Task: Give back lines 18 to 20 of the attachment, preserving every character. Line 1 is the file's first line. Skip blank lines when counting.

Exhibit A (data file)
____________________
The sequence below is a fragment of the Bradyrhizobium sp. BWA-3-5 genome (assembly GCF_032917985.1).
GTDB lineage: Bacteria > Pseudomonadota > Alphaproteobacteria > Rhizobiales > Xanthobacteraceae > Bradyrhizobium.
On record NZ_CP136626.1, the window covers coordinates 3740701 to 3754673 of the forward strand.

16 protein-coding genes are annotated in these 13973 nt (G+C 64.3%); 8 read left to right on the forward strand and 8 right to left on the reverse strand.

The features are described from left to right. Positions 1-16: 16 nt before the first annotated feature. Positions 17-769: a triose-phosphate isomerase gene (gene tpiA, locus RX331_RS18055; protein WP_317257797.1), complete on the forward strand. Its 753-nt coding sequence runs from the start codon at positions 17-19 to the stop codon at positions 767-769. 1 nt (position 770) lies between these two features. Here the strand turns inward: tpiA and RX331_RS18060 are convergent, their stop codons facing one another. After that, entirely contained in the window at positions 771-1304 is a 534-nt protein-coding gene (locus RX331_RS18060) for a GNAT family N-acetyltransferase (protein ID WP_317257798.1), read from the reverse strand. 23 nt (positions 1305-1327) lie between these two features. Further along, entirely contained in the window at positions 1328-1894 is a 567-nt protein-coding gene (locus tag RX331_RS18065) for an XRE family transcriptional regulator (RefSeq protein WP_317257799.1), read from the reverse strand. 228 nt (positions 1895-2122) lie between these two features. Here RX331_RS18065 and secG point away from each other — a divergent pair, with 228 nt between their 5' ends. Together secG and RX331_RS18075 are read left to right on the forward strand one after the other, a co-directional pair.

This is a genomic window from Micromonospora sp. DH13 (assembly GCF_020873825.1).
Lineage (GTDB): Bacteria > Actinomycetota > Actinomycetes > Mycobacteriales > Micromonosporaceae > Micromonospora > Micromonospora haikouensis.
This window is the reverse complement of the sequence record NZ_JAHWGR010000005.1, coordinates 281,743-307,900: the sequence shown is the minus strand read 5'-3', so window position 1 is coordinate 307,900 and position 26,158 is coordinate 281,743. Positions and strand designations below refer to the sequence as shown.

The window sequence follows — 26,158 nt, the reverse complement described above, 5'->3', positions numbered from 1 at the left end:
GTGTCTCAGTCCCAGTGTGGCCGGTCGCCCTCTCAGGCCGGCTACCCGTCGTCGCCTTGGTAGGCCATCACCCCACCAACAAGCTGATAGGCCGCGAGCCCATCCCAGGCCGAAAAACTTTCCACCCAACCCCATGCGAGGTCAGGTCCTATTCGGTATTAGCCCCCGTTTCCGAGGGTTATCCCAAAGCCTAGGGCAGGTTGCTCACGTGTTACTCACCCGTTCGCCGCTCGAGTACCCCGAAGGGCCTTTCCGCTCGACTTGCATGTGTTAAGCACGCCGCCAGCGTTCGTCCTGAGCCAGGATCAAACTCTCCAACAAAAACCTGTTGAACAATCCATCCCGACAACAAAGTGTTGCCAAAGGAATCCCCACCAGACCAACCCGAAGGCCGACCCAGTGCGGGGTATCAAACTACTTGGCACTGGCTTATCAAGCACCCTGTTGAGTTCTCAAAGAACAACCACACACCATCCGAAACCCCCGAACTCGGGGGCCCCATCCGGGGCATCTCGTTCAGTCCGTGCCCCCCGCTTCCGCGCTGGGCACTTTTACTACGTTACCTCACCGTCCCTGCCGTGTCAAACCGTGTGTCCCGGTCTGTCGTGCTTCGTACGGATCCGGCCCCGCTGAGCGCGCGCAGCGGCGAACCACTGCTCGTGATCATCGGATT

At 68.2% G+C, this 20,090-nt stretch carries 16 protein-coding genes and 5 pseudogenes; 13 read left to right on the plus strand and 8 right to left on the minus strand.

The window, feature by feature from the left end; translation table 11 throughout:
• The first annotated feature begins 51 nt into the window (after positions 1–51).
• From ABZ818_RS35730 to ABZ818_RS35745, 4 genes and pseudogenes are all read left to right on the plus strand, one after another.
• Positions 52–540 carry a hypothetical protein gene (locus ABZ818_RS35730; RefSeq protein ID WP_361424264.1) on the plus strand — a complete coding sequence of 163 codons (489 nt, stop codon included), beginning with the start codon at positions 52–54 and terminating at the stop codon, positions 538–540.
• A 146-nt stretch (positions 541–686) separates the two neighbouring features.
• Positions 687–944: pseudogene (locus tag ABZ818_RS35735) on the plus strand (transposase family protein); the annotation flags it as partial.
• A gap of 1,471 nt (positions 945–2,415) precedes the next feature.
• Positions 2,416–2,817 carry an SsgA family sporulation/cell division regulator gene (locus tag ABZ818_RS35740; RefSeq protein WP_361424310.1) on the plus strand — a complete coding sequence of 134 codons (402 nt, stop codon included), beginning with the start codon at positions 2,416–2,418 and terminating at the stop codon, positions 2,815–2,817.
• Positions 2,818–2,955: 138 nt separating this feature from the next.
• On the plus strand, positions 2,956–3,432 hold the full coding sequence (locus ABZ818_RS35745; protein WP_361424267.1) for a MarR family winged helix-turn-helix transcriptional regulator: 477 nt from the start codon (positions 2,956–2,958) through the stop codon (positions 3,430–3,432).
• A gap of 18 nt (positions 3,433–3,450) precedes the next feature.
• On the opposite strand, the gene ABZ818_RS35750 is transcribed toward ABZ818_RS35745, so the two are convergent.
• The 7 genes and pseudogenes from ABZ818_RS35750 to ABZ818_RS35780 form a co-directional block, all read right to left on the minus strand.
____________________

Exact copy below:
• A gap of 1,471 nt (positions 945–2,415) precedes the next feature.
• Positions 2,416–2,817 carry an SsgA family sporulation/cell division regulator gene (locus tag ABZ818_RS35740; RefSeq protein WP_361424310.1) on the plus strand — a complete coding sequence of 134 codons (402 nt, stop codon included), beginning with the start codon at positions 2,416–2,418 and terminating at the stop codon, positions 2,815–2,817.
• Positions 2,818–2,955: 138 nt separating this feature from the next.